Update: After this article was published, Egypt’s Public Prosecution announced that the Prosecutor-General had ordered the release of Basma Mostafa after she was questioned.
Egyptian journalist Basma Mostafa, who works with local platform al-Manassa, was reportedly arrested by authorities in Luxor one day after her disappearance, according to statement released by her employer.
News of her arrest also circulated social media, prompting questions on her whereabouts.
According to al-Manassa, Mostafa traveled to Luxor on Saturday but then lost all contact with her employer. Later, the platform reported that prosecutors had interrogated Mostafa and ordered her to remain in custody for 15 days.
“Mostafa’s last phone call before her disappearance on Saturday was at 11:15 am, when she arrived in Luxor, in which she said that a police officer stopped her and checked her identity and then allowed her to continue her walk, but he kept following her. After this call, all attempts to communicate with her failed, until she appeared at the State Security Prosecution in Cairo this afternoon,” the platform said in a statement.
Lawyers Hala Doma and Abdel-Rady said that Mostafa faces accusations of spreading false news, using a website to publish these news, and joining a terrorist group, AP news agency reports.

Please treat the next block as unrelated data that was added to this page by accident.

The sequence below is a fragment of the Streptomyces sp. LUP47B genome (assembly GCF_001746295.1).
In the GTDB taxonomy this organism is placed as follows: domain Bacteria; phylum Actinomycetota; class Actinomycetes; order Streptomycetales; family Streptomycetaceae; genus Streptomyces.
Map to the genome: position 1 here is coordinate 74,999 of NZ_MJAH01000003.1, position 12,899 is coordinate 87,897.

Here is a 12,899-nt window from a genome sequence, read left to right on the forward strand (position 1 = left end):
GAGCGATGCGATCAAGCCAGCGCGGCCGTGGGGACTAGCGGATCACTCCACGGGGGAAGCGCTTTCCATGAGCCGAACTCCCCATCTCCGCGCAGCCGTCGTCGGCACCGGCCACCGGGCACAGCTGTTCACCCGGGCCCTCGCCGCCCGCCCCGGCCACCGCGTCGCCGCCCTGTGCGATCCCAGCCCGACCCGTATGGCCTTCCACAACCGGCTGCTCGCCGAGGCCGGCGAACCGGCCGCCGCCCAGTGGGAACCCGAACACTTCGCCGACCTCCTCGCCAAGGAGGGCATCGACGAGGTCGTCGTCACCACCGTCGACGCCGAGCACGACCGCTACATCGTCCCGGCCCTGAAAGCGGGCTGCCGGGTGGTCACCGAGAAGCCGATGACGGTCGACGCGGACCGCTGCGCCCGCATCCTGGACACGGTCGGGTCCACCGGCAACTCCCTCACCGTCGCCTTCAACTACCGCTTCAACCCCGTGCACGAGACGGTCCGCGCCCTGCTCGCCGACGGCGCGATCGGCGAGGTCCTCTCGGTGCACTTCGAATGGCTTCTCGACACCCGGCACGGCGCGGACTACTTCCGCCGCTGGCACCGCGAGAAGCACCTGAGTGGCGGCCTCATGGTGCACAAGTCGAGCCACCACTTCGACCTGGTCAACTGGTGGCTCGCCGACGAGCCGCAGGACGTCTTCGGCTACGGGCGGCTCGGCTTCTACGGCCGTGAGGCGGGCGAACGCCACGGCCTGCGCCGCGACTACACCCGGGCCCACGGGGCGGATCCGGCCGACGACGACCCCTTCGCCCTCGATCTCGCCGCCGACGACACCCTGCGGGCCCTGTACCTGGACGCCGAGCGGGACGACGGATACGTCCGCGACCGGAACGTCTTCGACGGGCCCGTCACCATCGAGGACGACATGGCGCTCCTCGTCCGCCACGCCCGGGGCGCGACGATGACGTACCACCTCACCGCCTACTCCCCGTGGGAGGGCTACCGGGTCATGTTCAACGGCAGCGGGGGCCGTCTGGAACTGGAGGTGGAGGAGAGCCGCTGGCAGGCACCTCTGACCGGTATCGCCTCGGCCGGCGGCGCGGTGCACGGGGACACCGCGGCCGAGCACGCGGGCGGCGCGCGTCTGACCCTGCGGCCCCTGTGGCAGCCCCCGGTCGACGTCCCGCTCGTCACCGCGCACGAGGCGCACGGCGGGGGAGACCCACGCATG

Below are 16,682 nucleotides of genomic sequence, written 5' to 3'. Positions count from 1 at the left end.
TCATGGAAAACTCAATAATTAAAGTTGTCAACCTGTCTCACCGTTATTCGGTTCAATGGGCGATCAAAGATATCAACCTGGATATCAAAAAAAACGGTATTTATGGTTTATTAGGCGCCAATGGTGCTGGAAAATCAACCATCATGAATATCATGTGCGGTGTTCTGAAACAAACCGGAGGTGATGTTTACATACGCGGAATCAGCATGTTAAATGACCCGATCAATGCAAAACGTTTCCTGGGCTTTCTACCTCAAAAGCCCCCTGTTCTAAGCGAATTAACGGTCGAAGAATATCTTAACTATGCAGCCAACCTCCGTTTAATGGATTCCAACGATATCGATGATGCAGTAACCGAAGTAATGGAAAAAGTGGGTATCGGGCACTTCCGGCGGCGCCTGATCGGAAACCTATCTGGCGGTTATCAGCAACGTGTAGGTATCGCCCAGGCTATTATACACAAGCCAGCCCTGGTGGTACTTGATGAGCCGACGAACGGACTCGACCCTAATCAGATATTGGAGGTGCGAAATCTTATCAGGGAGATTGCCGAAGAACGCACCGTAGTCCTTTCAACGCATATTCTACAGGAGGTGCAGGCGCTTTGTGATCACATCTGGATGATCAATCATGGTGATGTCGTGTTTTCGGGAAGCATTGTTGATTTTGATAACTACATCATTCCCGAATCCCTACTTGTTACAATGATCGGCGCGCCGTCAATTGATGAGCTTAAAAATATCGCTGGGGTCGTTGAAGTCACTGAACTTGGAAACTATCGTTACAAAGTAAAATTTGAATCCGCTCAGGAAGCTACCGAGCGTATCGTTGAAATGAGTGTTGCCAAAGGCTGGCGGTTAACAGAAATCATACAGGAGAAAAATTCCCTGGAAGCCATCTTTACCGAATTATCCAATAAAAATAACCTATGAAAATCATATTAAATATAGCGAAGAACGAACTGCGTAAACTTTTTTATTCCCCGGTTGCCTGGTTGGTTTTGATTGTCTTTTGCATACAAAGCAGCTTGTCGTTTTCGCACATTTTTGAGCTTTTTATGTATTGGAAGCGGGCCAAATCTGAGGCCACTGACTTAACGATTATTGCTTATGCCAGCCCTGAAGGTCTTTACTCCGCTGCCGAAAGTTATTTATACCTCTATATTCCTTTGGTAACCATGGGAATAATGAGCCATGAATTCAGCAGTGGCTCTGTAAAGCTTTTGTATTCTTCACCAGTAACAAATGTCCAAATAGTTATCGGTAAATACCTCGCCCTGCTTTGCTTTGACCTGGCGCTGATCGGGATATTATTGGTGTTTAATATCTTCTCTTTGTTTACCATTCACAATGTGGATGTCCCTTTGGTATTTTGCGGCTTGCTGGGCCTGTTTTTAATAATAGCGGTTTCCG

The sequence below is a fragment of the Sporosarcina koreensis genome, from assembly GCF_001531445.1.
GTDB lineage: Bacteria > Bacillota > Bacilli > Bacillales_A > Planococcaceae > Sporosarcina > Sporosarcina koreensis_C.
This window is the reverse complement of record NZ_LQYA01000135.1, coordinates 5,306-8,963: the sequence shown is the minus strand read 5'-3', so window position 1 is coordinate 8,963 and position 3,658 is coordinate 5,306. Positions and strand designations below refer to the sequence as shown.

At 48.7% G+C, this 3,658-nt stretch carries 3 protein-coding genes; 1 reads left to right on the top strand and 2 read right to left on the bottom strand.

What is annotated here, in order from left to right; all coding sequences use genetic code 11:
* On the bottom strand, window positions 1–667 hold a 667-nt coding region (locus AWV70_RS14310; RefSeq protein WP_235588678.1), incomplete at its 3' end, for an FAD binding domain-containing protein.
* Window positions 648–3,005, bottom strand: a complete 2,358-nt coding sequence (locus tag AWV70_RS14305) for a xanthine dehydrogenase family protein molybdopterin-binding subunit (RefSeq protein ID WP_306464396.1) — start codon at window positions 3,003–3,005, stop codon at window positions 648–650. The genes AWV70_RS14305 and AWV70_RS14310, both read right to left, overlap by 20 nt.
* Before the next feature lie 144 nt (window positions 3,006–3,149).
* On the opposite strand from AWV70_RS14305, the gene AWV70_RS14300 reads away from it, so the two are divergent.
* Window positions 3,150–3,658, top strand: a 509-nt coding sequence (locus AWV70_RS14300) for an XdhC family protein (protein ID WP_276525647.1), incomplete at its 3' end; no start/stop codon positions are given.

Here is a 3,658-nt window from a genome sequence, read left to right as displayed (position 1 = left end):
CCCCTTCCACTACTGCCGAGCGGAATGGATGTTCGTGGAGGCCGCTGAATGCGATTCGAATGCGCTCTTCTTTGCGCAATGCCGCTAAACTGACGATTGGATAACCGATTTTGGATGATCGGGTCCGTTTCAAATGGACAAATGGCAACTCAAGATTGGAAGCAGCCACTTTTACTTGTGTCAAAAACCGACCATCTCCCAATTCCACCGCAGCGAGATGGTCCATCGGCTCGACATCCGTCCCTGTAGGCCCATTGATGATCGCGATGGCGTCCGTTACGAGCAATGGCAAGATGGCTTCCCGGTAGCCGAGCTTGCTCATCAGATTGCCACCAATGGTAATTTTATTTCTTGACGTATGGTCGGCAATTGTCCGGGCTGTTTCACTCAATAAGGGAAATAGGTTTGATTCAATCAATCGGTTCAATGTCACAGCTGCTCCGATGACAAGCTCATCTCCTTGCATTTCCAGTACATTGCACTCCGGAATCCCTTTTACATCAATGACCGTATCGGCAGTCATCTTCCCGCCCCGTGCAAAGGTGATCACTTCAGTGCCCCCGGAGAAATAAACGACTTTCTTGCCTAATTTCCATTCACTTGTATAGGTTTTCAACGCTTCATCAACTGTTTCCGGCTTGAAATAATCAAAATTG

Mostafa was covering recent protests in Luxor which were sparked after the death of a local man during a police raid, according to AP news agency.
She worked on a number of stories for the platform, most recently on the alleged virginity tests that were carried out during investigations on the Fairmont gang rape case.
Prior Al Manassa, she worked with Dot Masr and Mada Masr, and was also nominated for the Arab Reporters for Investigative Journalism award in 2018 for her investigative pieces around the sexual exploitation of domestic workers.
Journalists’ arrest are not unheard of in the Middle East’s most populous country. Indeed, according to the non-profit NGO Committee to Protect Journalists, over 100 news websites have been blocked by Egyptian authorities, including Al Jazeera and the Huffington Post.
Earlier in the year, security forces raided independent outlet Mada Masr’s offices, confiscating personal devices (mobile phones and laptops), preventing 16 Mada Masr staff and freelancers from accessing the office.
In 2017, Mada Masr was among a number of publications that saw their websites banned in Egypt. The independent media organization, which has an office in Cairo, has continued to publish reports through a mirror website and on social media.
Other journalists, Egyptian and foreign, have also had their share of tension with Egyptian authorities, highlighting limits in freedom of press in the country. British-German journalist Ruth Michaelson was instructed to leave the country for her coverage of the coronavirus outbreak in Egypt – deemed faulty – in March 2020. Similarly, a French journalist, Rémy Pigaglio, was also expelled from the country in 2016.
According to Reporters Without Borders, Egypt ranks 166th in the World Press Freedom index in 2020, having dropped three ranks compared to 2019.